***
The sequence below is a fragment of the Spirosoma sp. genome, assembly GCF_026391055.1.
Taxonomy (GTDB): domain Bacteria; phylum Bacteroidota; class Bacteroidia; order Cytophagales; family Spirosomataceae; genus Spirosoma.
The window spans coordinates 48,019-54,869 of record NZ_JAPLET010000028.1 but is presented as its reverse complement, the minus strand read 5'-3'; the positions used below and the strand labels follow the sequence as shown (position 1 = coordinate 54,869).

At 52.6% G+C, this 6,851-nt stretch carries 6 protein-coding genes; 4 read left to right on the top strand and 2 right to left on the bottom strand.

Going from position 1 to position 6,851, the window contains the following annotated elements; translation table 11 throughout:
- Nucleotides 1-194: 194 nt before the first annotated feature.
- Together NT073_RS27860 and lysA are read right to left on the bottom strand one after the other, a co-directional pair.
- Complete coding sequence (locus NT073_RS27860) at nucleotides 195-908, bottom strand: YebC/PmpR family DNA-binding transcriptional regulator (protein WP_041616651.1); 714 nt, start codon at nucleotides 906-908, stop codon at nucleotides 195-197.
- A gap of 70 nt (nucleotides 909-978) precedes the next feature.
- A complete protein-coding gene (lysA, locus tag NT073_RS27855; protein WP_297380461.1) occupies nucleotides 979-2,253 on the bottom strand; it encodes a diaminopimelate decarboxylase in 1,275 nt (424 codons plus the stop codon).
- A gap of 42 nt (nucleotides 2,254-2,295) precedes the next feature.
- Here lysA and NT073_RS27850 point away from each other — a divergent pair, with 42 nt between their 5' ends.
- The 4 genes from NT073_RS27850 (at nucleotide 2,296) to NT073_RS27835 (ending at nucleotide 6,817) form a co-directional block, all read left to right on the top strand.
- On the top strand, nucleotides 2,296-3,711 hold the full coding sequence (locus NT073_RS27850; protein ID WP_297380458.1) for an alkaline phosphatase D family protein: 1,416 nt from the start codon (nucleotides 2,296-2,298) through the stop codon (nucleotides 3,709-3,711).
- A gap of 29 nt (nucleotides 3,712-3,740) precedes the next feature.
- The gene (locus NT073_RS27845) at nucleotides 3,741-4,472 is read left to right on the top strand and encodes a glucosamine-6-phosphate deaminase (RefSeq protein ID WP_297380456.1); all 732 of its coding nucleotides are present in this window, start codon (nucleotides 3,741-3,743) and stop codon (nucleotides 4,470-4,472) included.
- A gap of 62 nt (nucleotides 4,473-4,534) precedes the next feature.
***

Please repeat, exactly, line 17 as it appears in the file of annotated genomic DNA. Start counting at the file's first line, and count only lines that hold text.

- A gap of 62 nt (nucleotides 4,473-4,534) precedes the next feature.